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*The "Great American Solar Eclipse" is now just about one month away*

Discussion started by Paul Dorian 1 month ago

Overview
There is now just a little over a month to go to the first coast-to-coast total solar eclipse in the US since 1918. On August 21st, the moon will pass between the sun and Earth and the result will be a 67-mile wide shadow that will cross the country from Oregon to South Carolina.  During a total solar eclipse (and of course depending on the local weather conditions), the sky gets deep twilight blue, temperatures drop noticeably, the winds should die down, bright stars and planets come out, animals and birds may behave strangely like it’s the end of the day, and it can become strangely silent. A total solar eclipse provides a great opportunity for scientists to learn more about the sun's atmosphere as well as our own.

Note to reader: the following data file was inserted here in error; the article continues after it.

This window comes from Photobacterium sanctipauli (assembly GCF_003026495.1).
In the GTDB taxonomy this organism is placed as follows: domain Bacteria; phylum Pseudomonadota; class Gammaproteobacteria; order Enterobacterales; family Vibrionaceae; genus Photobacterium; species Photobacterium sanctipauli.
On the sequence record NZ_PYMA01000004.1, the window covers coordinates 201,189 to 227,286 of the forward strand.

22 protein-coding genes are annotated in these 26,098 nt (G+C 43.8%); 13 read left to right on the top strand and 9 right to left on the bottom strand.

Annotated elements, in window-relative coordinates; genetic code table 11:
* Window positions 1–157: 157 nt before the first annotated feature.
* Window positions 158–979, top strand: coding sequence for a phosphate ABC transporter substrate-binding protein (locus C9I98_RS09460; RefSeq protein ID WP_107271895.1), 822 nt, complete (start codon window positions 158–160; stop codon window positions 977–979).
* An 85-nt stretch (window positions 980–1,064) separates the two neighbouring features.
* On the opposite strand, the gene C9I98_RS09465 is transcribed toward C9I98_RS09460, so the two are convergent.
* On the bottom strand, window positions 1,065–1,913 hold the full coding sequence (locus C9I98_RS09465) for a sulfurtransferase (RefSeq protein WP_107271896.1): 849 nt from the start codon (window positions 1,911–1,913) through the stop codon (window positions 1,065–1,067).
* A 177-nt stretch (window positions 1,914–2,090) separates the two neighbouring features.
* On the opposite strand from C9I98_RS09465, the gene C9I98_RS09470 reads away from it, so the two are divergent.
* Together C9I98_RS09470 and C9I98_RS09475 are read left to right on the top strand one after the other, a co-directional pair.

General Discussion
From all first-hand accounts, there is a major difference in the impact of viewing a partial solar eclipse versus witnessing a total solar eclipse.  A partial solar eclipse (which is what this will be in the DC, Philly and NYC metro regions) has been described as a "run-of-the-mill" astronomical event whereas a total solar eclipse is referred to as a "must see" and a "once-in-a-lifetime" opportunity.  

Total solar eclipses occur somewhere on Earth every year or so, but generally cast their shadows over oceans or remote land masses. The last time a part of the contiguous US saw a total solar eclipse was in 1979 and the next total solar eclipse on US soil will take place in April 2024. The last total solar eclipse in the contiguous United States, 38 years ago, only clipped the northwestern United States, mostly rural areas of Washington, Oregon, Idaho, Montana and North Dakota. And on that particular day, Feb. 26, 1979, it was cold and dreary in the Northwest, and most people in the path of totality did not even see the eclipse due to clouds and rain.